The newest craze in photography just got easier – just add DSLR
With a spike in the popularity of astro-photography coinciding with the drop in price of DSLR cameras, taking star-trail photography in some of the world’s most beautiful places is becoming a way of life for some travellers.
There are two options; either you open the shutter for a long time to allow the stars to blur, or you take a series of short exposures and stack them using software. The former is the ‘old’ way and usually means a shot that’s too bright, and with much shorter trails. The latter takes longer, but is infinitely better thanks to StarStax.
Polaris (the North Star) sits directly above the North Pole, and appears to stay still at all times. Point your camera at Polaris and you’ll get a circular star-trail. Obviously this brings limitations since your camera has to face North. For instance, if you’re on the north rim of the Grand Canyon, getting a shot of the canyon and a star-trail above is a nonstarter – you’ll need to swap ti the south side. Think about what you want to do before you settle in for a star-trail session. Here’s how to find Polaris.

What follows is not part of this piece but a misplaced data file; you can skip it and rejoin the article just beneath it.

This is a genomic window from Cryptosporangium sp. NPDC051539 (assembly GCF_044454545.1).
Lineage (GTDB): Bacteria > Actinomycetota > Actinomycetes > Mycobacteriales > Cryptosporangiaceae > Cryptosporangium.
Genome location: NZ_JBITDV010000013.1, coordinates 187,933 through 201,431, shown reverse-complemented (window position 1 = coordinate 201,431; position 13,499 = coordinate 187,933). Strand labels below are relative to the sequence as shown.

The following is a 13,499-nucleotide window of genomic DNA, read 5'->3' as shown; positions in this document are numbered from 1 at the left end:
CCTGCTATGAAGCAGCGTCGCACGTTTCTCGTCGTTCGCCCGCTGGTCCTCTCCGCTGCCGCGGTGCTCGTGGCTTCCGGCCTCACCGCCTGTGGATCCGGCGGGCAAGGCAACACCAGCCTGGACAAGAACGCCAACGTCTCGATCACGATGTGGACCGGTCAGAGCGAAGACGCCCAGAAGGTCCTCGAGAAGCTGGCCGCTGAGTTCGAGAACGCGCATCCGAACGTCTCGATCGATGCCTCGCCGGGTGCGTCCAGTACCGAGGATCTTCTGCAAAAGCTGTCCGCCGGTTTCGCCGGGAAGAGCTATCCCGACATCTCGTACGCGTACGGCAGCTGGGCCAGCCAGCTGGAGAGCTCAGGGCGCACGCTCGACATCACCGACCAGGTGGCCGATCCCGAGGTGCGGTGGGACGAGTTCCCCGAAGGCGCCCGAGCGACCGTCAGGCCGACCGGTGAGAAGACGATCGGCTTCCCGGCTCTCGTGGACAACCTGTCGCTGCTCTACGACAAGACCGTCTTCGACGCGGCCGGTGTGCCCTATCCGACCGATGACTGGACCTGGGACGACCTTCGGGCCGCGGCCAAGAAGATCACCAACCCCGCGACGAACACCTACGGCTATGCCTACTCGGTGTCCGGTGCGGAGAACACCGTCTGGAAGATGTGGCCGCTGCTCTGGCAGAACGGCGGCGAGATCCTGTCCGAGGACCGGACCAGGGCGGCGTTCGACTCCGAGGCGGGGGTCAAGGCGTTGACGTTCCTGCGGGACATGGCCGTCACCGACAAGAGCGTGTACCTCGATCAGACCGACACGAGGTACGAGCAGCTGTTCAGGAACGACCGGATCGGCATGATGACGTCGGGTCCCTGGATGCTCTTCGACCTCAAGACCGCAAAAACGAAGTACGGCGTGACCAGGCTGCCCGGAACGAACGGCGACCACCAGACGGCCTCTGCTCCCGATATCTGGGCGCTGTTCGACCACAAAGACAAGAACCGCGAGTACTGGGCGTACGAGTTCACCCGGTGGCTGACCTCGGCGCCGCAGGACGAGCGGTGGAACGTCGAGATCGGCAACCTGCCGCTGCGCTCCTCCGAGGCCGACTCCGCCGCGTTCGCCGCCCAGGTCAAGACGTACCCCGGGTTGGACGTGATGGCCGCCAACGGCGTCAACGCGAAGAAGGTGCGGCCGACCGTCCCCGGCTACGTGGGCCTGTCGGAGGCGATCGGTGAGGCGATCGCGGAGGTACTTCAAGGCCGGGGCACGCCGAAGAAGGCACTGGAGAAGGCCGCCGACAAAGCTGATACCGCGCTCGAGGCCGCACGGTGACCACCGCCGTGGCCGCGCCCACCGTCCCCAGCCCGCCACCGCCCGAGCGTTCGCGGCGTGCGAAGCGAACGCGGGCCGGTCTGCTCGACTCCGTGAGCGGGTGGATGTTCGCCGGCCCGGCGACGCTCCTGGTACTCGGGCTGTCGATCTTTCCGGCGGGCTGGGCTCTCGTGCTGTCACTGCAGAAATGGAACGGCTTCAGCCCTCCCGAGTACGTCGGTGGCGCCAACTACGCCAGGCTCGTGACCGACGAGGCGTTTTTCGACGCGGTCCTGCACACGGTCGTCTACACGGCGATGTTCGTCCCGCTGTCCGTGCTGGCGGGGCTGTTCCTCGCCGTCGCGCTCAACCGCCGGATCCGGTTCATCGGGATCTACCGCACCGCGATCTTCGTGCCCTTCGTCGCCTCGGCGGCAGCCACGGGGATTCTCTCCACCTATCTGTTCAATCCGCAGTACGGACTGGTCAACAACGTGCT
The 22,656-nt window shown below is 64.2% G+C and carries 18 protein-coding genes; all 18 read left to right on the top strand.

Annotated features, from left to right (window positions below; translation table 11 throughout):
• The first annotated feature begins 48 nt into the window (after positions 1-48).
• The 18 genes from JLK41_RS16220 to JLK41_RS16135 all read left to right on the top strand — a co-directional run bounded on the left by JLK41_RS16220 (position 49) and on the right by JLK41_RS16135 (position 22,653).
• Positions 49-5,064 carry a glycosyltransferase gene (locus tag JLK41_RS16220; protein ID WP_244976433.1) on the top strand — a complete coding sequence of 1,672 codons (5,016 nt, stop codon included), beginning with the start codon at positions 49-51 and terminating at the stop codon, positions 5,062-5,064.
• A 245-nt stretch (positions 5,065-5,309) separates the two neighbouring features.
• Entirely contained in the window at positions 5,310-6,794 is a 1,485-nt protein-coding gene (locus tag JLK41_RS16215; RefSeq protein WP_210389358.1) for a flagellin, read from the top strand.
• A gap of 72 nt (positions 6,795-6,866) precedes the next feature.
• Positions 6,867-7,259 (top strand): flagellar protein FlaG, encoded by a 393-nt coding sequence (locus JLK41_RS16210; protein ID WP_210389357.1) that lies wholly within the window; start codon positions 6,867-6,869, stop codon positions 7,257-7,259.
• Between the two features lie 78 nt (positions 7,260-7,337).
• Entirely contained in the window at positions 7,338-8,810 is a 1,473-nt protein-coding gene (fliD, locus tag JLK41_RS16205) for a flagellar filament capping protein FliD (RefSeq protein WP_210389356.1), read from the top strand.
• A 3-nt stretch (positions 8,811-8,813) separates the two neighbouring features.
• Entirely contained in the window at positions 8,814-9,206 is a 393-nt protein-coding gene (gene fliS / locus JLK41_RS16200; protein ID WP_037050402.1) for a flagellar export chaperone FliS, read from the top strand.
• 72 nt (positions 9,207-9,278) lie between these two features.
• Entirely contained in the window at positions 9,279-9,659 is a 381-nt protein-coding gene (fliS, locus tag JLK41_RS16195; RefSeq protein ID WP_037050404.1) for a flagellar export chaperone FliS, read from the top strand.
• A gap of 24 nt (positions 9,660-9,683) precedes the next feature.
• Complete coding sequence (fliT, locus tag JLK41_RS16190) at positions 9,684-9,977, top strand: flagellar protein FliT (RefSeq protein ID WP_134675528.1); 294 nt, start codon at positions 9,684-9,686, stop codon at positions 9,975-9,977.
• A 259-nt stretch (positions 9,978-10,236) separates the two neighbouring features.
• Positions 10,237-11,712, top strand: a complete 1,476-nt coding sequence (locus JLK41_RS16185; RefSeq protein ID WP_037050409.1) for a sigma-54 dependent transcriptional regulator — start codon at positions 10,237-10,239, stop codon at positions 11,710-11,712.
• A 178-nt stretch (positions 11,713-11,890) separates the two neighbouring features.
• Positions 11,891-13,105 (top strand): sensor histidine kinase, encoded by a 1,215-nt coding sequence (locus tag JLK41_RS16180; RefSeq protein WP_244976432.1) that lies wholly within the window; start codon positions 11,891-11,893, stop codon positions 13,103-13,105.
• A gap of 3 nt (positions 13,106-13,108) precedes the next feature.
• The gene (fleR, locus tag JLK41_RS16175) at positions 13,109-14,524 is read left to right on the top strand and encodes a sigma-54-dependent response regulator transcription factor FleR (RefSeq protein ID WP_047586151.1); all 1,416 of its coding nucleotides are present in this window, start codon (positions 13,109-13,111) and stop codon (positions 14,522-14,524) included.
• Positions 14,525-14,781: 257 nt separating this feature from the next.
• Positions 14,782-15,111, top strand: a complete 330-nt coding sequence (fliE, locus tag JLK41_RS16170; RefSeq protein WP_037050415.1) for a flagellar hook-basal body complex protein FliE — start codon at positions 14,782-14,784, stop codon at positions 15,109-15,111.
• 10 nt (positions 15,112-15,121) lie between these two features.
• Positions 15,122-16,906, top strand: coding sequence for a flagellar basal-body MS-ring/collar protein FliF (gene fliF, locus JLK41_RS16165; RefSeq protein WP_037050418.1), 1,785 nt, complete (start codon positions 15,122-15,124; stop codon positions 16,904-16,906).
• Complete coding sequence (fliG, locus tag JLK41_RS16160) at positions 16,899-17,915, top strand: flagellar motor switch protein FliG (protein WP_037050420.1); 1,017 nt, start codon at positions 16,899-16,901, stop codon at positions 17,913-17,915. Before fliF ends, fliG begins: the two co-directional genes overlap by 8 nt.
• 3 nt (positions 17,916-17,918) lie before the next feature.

How to take a star-trail
- Mount a DSLR camera on a tripod
- Use as wide an angle lens as possible (10-22mm is OK)
- Set to infinite focus, maximum aperture (f3.5 or thereabouts) & ISO 400
- Point the camera at Polaris, remembering to get some foreground in the shot, too.
- Expose for 30 seconds as a test shot (use a remote shutter or a timer to delay the shutter by two seconds)
- Once you have produced a clear/sharp/nicely exposed shot, repeat the process constantly until you have about 100 images (more if you can stand it).
- Download StarStax to a laptop, drag in the images, and in a few seconds it will compile a beautiful star-trail!